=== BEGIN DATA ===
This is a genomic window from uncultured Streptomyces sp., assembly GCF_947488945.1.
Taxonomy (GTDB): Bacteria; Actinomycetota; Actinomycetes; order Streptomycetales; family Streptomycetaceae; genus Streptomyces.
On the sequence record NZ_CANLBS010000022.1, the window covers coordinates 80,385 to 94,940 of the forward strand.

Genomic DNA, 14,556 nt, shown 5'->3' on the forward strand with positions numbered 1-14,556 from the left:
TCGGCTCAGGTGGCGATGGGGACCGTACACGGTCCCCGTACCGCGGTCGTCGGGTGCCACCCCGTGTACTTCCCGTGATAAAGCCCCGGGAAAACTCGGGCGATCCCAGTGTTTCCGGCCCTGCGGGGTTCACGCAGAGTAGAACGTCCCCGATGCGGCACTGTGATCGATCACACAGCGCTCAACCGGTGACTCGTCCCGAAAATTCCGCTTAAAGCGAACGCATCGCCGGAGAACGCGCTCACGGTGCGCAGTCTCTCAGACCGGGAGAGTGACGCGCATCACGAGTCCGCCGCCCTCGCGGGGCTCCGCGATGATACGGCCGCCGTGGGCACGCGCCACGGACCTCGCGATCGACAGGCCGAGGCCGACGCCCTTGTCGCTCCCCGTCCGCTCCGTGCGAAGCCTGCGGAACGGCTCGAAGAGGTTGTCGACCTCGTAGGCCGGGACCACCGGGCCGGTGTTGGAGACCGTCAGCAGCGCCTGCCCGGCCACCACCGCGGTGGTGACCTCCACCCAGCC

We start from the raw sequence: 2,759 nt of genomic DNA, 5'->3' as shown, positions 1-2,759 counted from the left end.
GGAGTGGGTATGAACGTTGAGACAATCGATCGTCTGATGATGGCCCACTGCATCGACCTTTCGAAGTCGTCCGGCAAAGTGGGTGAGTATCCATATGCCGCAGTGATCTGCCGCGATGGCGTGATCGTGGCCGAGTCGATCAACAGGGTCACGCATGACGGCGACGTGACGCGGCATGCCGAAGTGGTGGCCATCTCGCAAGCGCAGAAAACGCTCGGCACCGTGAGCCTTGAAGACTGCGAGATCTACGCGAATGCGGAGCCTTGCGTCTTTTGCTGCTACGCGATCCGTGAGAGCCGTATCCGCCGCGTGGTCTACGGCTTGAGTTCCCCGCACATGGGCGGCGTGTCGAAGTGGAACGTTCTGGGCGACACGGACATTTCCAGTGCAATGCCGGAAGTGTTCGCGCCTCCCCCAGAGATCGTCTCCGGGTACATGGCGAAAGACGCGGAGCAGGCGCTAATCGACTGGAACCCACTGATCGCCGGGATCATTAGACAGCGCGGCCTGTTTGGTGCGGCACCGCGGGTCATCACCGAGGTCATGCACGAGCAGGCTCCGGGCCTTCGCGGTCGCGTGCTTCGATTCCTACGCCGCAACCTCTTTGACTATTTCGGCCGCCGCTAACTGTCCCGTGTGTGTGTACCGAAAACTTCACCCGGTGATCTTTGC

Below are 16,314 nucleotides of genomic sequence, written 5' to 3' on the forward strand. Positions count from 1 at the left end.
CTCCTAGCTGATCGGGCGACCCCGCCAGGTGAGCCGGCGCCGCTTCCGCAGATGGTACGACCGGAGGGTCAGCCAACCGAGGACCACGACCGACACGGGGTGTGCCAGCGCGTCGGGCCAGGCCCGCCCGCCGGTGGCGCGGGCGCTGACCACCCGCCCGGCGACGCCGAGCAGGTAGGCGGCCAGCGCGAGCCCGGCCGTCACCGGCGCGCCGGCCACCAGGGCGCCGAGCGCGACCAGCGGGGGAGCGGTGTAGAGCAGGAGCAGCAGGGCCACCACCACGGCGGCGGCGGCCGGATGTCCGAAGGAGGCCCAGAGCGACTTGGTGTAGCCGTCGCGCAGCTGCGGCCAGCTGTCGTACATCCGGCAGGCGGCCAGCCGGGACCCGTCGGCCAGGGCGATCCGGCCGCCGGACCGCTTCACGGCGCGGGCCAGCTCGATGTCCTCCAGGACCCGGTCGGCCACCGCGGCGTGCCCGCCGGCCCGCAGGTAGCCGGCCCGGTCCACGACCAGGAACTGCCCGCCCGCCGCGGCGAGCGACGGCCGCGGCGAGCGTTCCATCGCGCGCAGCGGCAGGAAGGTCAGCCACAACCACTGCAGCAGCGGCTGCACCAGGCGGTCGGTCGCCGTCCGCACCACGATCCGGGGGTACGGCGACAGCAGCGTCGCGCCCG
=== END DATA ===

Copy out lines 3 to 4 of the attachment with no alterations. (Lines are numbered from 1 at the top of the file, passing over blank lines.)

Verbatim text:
On the sequence record NZ_CANLBS010000022.1, the window covers coordinates 80,385 to 94,940 of the forward strand.

Genomic DNA, 14,556 nt, shown 5'->3' on the forward strand with positions numbered 1-14,556 from the left: